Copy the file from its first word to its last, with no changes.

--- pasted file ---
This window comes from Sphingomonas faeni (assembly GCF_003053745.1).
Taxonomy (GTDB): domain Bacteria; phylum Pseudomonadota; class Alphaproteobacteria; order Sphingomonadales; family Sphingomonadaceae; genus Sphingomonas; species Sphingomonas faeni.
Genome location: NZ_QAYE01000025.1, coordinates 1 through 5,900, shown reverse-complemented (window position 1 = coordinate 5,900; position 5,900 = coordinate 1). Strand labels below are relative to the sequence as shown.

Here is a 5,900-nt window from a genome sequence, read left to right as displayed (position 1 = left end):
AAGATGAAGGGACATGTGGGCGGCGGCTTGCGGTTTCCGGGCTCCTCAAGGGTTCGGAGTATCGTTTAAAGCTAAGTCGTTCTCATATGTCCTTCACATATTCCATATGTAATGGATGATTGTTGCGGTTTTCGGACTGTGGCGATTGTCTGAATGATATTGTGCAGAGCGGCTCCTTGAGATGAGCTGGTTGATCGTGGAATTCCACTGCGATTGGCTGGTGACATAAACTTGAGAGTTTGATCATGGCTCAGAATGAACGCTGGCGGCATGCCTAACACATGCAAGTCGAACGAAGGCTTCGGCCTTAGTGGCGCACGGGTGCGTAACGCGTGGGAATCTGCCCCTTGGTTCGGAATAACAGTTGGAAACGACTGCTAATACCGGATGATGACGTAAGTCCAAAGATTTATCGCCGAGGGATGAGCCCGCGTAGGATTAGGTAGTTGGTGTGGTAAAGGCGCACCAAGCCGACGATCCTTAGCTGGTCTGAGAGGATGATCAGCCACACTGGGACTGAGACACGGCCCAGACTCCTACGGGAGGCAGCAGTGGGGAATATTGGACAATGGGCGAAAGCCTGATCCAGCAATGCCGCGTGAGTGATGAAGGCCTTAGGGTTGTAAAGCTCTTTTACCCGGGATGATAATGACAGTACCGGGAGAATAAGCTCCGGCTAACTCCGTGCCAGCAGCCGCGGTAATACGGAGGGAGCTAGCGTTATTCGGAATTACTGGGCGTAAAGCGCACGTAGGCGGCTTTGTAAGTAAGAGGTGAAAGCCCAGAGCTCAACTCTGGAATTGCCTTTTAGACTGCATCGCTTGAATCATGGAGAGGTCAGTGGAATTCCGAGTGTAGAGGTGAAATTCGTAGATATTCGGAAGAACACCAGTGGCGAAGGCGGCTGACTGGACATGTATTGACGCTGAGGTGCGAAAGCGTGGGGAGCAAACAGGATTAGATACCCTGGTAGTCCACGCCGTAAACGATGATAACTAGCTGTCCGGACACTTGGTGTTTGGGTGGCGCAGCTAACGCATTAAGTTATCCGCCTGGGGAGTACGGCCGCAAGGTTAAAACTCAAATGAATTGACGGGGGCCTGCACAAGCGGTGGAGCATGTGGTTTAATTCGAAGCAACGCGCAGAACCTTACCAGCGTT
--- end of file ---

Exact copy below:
This window comes from Sphingomonas faeni (assembly GCF_003053745.1).
Taxonomy (GTDB): domain Bacteria; phylum Pseudomonadota; class Alphaproteobacteria; order Sphingomonadales; family Sphingomonadaceae; genus Sphingomonas; species Sphingomonas faeni.
Genome location: NZ_QAYE01000025.1, coordinates 1 through 5,900, shown reverse-complemented (window position 1 = coordinate 5,900; position 5,900 = coordinate 1). Strand labels below are relative to the sequence as shown.

Here is a 5,900-nt window from a genome sequence, read left to right as displayed (position 1 = left end):
AAGATGAAGGGACATGTGGGCGGCGGCTTGCGGTTTCCGGGCTCCTCAAGGGTTCGGAGTATCGTTTAAAGCTAAGTCGTTCTCATATGTCCTTCACATATTCCATATGTAATGGATGATTGTTGCGGTTTTCGGACTGTGGCGATTGTCTGAATGATATTGTGCAGAGCGGCTCCTTGAGATGAGCTGGTTGATCGTGGAATTCCACTGCGATTGGCTGGTGACATAAACTTGAGAGTTTGATCATGGCTCAGAATGAACGCTGGCGGCATGCCTAACACATGCAAGTCGAACGAAGGCTTCGGCCTTAGTGGCGCACGGGTGCGTAACGCGTGGGAATCTGCCCCTTGGTTCGGAATAACAGTTGGAAACGACTGCTAATACCGGATGATGACGTAAGTCCAAAGATTTATCGCCGAGGGATGAGCCCGCGTAGGATTAGGTAGTTGGTGTGGTAAAGGCGCACCAAGCCGACGATCCTTAGCTGGTCTGAGAGGATGATCAGCCACACTGGGACTGAGACACGGCCCAGACTCCTACGGGAGGCAGCAGTGGGGAATATTGGACAATGGGCGAAAGCCTGATCCAGCAATGCCGCGTGAGTGATGAAGGCCTTAGGGTTGTAAAGCTCTTTTACCCGGGATGATAATGACAGTACCGGGAGAATAAGCTCCGGCTAACTCCGTGCCAGCAGCCGCGGTAATACGGAGGGAGCTAGCGTTATTCGGAATTACTGGGCGTAAAGCGCACGTAGGCGGCTTTGTAAGTAAGAGGTGAAAGCCCAGAGCTCAACTCTGGAATTGCCTTTTAGACTGCATCGCTTGAATCATGGAGAGGTCAGTGGAATTCCGAGTGTAGAGGTGAAATTCGTAGATATTCGGAAGAACACCAGTGGCGAAGGCGGCTGACTGGACATGTATTGACGCTGAGGTGCGAAAGCGTGGGGAGCAAACAGGATTAGATACCCTGGTAGTCCACGCCGTAAACGATGATAACTAGCTGTCCGGACACTTGGTGTTTGGGTGGCGCAGCTAACGCATTAAGTTATCCGCCTGGGGAGTACGGCCGCAAGGTTAAAACTCAAATGAATTGACGGGGGCCTGCACAAGCGGTGGAGCATGTGGTTTAATTCGAAGCAACGCGCAGAACCTTACCAGCGTT